The provision of a public (or rather club) good that generates a private benefit that exceeds its cost is weakly altruistic. However, it is (or at least can be) also the result of a self-interested maximization of the actor’s utility function. It is not altruism.
In his book, Wilson argues for the equivalence of group selection and kin selection. They are different perspectives to look at the problem of explaining cooperative behavior. Cooperative behavior is explained under kin selection as the self-interested maximization of inclusive fitness, a utility that includes also benefits accruing to kin. Consequently, if group selection is equivalent to kin selection it is obvious that cooperative behavior explained by multilevel evolutionary forces are also a result of a self-interested maximization of an extended fitness concept. The novelty may be, that the inclusive fitness of the group members is not necessarily only determined by their genetic relatedness. Cultural cohesion may be able to increase the inclusiveness. Wilson, however, never makes this point explicitly.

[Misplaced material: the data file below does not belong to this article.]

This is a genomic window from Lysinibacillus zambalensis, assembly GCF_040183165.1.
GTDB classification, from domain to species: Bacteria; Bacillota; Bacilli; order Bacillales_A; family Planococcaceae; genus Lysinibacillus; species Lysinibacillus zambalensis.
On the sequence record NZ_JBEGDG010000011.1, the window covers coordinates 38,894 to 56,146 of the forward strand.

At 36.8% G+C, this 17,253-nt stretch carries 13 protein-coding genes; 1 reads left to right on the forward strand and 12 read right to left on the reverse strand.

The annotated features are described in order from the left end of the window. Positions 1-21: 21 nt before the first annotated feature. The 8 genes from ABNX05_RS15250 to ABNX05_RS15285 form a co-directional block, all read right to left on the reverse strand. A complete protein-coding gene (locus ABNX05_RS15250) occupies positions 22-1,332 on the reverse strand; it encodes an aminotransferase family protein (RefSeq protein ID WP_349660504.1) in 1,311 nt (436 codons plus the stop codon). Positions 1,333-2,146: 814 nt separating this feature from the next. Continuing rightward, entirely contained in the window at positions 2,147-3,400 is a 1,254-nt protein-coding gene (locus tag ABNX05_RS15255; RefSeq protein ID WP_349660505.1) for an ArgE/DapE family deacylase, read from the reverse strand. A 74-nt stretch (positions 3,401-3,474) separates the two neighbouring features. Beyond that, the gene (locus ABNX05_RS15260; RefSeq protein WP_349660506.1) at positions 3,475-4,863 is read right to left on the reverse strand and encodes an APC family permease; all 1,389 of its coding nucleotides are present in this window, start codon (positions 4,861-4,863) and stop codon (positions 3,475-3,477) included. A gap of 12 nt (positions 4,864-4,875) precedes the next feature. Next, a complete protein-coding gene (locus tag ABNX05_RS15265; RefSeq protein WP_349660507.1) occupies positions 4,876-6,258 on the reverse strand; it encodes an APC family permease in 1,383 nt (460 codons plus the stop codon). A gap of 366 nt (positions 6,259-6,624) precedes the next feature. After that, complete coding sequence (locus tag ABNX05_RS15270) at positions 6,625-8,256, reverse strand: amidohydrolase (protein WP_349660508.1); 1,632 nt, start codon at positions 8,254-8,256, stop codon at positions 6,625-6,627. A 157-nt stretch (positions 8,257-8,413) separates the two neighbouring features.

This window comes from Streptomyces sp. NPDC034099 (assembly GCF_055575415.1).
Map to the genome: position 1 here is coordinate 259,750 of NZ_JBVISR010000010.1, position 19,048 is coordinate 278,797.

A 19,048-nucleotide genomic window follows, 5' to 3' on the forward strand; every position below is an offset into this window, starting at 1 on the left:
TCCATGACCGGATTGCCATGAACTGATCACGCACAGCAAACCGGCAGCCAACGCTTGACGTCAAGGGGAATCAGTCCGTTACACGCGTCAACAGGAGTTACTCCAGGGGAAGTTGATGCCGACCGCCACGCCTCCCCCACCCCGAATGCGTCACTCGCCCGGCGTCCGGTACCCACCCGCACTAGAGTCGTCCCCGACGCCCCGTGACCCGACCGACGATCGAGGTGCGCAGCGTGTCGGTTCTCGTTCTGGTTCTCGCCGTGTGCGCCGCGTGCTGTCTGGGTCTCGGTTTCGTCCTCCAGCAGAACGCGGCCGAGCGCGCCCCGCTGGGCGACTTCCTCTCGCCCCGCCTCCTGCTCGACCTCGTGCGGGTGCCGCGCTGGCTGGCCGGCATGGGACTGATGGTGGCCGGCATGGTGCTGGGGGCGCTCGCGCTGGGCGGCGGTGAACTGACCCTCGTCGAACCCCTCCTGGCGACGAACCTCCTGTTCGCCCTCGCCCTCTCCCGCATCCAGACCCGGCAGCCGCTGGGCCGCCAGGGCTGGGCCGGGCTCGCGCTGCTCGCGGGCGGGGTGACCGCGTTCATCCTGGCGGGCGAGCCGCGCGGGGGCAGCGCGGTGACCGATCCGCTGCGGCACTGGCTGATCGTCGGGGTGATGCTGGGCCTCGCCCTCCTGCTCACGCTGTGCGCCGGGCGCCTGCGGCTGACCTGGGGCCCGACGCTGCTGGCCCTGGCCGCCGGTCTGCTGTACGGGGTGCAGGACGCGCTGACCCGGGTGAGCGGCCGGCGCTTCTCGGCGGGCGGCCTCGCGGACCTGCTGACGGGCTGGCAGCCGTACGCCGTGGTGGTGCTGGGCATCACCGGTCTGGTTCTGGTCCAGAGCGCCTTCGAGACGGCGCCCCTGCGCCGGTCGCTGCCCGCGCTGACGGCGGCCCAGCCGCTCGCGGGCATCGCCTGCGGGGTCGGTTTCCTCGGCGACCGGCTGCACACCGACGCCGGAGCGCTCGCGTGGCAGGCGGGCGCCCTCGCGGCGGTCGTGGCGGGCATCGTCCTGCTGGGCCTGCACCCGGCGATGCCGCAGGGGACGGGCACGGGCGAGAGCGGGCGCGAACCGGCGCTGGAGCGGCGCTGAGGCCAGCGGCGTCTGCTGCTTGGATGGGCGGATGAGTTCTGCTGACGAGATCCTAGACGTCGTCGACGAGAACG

By redefining altruism Wilson gives a correct answer to the wrong problem. Weak altruism exists. The question whether altruism exists remains, however, unanswered.
This is insofar even more disappointing as Wilson states numerous times that he provides a post-resolution perspective and that consensus has been achieved (on the issue of group selection as the dominant theory among evolutionary theorists). It is not.
Another reason for discontent: Altruism and Economics
Wilson discusses (concepts of) altruism in different contexts. One of these contexts is economics or the strangely biased idea of what economics is according to Wilson. Wilson confuses (reckless) greed and selfishness with self-interest. Despite briefly mentioning authors like Hayek (Austrian Economics), Friedman (as a representative for Neoclassical Economics), or Richard Thaler (Behavioral Economics) he focuses his discussion of altruism and economics on Ayn Rand (the popular author, not an economist). Consequently, he, again, focuses on aspects of limited relevance – and now also with limited competence.